Infanrix IPV - instructions for use, analogues, composition, indications

Infectious diseases such as whooping cough, diphtheria, and tetanus can affect both children and adults. Moreover, recently many parents refuse to vaccinate their children, which leads to outbreaks of epidemics of childhood infections, and in the near future may cause a pandemic of these diseases. Experts insist that all children, without exception, must be immunized, and to ensure that the process is not too lengthy and vaccinations are easier to tolerate, it is worth choosing modern multicomponent vaccines that can immediately protect the body from a number of infectious diseases. These drugs include the Belgian vaccine Infanrix.

The essence of the drug Infanrix

Vaccination with Infanrix helps create specific immunity in a person to three main infections - whooping cough, diphtheria and tetanus. Sometimes such a vaccine is also called acellular pertussis to characterize its main difference from the domestic vaccine of similar action called DPT.


  • The essence of the drug Infanrix
  • Contraindications, side effects and complications
  • Similar vaccines

The fact is that the Belgian preparation does not contain whole cells of pertussis infection. The vaccine contains destroyed parts of bacterial antigens that are capable of forming antibodies in humans. This makes the drug safer for the body and purified. After all, it has long been known that most of the adverse reactions caused by the DTP vaccine are provoked precisely by the whooping cough component. Infanrix, compared to DPT, contains only 5 of the 3000 whooping cough antigens, which reduces its allergenicity tenfold.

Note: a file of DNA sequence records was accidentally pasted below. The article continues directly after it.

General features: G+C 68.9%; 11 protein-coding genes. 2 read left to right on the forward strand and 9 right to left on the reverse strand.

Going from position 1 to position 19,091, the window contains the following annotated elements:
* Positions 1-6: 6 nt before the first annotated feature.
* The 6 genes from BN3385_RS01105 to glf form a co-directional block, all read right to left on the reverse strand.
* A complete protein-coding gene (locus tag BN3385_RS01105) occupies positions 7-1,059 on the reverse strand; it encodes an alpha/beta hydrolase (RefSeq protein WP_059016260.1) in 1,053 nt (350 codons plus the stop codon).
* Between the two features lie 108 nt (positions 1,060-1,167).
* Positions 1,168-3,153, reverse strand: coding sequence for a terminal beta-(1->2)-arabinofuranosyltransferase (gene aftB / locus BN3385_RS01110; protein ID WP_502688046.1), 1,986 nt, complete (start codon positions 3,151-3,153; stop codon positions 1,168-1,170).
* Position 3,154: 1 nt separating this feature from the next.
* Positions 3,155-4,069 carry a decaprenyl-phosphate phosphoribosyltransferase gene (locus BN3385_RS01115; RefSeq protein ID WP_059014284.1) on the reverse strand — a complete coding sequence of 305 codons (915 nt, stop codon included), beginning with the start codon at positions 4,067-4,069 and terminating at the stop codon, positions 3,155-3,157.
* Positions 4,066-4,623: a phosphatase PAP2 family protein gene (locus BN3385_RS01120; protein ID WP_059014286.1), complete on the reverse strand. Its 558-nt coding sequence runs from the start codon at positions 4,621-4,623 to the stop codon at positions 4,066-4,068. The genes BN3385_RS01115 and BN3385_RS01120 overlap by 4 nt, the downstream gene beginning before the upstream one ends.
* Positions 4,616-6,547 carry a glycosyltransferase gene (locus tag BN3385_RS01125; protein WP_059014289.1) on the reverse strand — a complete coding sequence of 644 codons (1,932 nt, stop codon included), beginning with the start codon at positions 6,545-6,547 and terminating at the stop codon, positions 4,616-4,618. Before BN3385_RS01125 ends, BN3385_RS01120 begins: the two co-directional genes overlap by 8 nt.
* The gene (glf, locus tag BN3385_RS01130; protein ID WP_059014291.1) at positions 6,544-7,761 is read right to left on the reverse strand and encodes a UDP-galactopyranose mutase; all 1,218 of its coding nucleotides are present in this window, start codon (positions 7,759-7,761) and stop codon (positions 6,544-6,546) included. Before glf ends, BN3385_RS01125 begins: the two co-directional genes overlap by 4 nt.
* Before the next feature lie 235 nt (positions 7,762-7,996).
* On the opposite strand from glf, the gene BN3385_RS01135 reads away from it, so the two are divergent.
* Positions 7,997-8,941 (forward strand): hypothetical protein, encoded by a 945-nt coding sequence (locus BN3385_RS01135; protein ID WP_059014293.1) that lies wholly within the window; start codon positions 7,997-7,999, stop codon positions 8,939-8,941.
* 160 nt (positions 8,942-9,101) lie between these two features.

The fact that the use of Infanrix results in a weaker immune system has not been scientifically proven. This vaccine contains pertactin, tetanus and diphtheria toxoids, hemagglutinin and pertussis toxins. Pertactin and hemagglutinin also belong to the antigens of the causative agent of whooping cough, and the diphtheria and tetanus toxoids in Infanrix are highly purified and inactivated by high temperatures.

Vaccination with Infanrix should be carried out within the same time frame as standard DTP vaccination. The first vaccination should be given to a child at the age of 3 months. To complete the immunization cycle, vaccination is repeated at 4.5 and 6 months.

13 months after the last vaccination, revaccination is carried out using the drug Infanrix. It is important to remember that shifting the timing of vaccination due to temporary contraindications will not in any way worsen the formation of immunity in the child, so it is better, if there are any diseases or temporary restrictions, to refrain from the injection and give it when the child is completely healthy.